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Available Mark VIII Coupe Models
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No changes to Lincoln's muscle car for its last year.
Since 1984, Lincoln designers have been suffering an internal struggle over the Mark. They've been noncommittal about its role in the marketplace, and have been trying to decide if creating a stunning, radical new car will alienate traditional Lincoln buyers. The 1984 Mark VII had a hint of greatness, but was saddled with lots of chrome and the vestigial rear tire hump. By the end of the Mark VII's run, it had gained more supportive seats, the 5.0-liter V8 from the Mustang GT, and an optional sport suspension. A monochrome look was available on the LSC and the popularity of that trim level should have given the boys in Dearborn a clue. The Mark VII was a pretty good luxo-sport coupe before its demise in 1992, but the sheetmetal definitely needed an update.
The Mark VIII bowed in 1993, sporting an outstanding drivetrain and a radical new look. Unfortunately, the chrome remained, the tire hump was still affixed to the rear end, and the popular LSC model was canceled. Hmmm...Still struggling. Last year, the Mark VIII was redesigned, sporting more lights than the Flamingo Hilton. The front and rear were also restyled, but there still isn't a real direction for this car. Is it a great big sports car? A two-door limo? A Ford Tunderbird with lots of chrome? No one seems to be sure.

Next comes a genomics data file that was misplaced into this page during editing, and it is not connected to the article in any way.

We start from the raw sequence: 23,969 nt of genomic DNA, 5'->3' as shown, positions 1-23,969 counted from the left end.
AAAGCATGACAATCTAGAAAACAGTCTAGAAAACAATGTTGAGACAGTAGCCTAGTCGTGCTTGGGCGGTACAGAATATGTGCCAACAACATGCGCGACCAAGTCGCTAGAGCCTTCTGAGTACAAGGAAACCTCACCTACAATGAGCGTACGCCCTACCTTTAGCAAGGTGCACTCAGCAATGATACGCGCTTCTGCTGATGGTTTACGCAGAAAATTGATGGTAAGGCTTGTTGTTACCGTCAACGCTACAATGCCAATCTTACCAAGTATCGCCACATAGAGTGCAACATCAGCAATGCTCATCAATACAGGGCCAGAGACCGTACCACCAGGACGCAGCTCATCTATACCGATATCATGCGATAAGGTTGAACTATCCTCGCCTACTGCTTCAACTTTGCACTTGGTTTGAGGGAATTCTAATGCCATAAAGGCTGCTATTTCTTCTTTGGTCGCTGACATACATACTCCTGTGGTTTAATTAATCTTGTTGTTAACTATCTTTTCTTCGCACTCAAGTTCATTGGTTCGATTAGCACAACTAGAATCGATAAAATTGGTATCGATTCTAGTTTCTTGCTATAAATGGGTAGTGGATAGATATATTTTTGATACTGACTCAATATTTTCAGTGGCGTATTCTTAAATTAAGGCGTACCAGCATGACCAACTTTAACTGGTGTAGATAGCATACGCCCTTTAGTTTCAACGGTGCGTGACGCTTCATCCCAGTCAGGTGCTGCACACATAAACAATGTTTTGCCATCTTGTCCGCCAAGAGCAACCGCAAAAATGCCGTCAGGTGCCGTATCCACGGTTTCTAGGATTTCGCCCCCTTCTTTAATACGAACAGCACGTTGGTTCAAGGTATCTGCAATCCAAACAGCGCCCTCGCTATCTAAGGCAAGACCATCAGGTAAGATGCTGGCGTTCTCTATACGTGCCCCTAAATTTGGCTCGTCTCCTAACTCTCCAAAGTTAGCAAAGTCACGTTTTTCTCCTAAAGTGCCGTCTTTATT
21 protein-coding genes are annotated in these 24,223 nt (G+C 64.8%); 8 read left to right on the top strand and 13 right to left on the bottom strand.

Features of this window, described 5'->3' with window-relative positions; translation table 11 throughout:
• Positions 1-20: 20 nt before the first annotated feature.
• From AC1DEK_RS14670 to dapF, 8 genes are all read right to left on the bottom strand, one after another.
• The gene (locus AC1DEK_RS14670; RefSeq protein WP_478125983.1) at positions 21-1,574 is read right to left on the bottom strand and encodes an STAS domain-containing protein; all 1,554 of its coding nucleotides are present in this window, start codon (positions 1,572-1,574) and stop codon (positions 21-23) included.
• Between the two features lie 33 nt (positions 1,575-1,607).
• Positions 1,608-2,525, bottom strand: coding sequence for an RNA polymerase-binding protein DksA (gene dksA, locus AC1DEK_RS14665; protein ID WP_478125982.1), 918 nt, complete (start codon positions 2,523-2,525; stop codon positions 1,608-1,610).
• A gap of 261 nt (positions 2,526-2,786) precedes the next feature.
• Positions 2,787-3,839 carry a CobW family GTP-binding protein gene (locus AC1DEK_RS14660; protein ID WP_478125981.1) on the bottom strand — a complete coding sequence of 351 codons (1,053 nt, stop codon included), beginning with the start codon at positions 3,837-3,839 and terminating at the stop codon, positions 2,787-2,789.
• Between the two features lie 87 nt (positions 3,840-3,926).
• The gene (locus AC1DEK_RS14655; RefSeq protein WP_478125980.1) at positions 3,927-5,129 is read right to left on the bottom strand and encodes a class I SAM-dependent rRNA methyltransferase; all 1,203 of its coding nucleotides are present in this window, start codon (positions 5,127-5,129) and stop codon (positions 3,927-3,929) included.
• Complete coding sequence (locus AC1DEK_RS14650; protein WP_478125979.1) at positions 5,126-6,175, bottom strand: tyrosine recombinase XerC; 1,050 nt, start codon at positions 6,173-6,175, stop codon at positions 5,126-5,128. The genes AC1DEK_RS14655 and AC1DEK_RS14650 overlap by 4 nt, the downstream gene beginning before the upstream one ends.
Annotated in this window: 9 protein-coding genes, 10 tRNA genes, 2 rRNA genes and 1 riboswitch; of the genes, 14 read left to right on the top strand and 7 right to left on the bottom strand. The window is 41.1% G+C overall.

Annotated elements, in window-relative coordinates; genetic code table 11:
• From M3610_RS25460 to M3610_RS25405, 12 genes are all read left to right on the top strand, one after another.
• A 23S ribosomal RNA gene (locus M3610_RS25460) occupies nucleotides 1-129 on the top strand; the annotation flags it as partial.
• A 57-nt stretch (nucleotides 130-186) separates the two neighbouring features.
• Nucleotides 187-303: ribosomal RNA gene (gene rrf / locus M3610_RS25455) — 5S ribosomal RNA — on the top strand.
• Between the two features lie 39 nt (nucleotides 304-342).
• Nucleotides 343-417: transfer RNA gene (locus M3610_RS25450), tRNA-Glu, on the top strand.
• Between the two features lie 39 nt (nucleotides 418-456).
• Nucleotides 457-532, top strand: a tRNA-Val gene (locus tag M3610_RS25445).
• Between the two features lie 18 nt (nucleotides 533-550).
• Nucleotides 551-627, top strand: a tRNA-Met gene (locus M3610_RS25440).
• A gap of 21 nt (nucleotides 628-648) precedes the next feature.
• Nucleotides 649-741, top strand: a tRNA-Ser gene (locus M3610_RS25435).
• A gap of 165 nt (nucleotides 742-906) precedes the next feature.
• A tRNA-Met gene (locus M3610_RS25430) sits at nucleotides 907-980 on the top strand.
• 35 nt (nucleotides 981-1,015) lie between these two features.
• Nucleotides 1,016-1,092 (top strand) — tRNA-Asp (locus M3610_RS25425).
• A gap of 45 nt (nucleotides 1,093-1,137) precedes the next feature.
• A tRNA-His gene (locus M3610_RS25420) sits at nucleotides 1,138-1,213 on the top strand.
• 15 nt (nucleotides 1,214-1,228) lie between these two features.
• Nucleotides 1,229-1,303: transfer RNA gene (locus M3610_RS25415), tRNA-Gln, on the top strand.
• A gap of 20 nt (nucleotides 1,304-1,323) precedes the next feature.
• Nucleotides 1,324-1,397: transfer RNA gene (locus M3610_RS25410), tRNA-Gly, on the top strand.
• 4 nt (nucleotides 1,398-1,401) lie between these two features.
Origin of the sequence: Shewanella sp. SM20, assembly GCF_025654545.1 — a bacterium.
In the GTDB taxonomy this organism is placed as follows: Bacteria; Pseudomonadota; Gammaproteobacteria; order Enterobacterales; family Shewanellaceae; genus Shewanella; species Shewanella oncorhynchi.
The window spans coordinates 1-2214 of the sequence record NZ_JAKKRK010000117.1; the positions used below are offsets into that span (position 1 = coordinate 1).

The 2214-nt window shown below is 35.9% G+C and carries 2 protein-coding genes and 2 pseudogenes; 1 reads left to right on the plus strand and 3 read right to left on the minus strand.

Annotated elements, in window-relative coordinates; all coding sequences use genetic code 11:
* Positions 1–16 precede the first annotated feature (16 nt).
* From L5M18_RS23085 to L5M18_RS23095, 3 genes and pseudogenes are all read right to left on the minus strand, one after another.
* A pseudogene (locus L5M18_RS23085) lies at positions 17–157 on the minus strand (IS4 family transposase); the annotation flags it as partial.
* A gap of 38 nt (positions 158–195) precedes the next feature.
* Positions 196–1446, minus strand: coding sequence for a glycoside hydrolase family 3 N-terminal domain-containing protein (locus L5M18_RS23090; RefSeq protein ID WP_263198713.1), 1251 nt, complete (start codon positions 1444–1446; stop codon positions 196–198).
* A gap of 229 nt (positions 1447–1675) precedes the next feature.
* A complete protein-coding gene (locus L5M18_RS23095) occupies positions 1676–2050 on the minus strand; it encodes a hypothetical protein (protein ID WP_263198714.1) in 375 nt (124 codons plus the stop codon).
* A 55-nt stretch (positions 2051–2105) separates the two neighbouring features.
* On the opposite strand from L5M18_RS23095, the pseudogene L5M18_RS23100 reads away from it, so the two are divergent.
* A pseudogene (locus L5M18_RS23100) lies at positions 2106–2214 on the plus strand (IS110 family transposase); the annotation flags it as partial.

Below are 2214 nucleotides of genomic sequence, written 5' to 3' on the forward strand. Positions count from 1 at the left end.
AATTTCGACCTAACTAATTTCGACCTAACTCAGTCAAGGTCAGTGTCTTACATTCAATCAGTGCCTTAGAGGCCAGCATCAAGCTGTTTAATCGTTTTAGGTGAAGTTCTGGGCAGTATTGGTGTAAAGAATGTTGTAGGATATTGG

We like Ford's modular 4.6-liter DOHC V8. It's perfectly mated to this big coupe, and goes a long way toward selling us on the car. The interior, like the exterior, is another love/hate design study, and our staff seems evenly split on the dashboard layout. Some find it reminiscent of the previous-generation Honda Prelude and wish for a version of the Lexus SC400's outstanding wraparound cockpit, others find the Mark just fine as it is. Some controls and displays have been reworked a few times since 1993, and fake wood has been affixed to the center console to provide some warmth to the techno-industrial interior ambiance.
Under the skin, the Mark VIII is unbeatable, and we think that buyers who like the styling of the Mark VIII will enjoy this quick, competent luxury coupe for many years to come. They better act fast, though, due to poor sales the Mark's days are numbered. Model year 1998 might be the last chance to get one.
Laura's old car was costing her a small fortune every month for gas and repairs. She didn't even want to drive her kids to the park any more. But buying a new Kia Soul changed all that.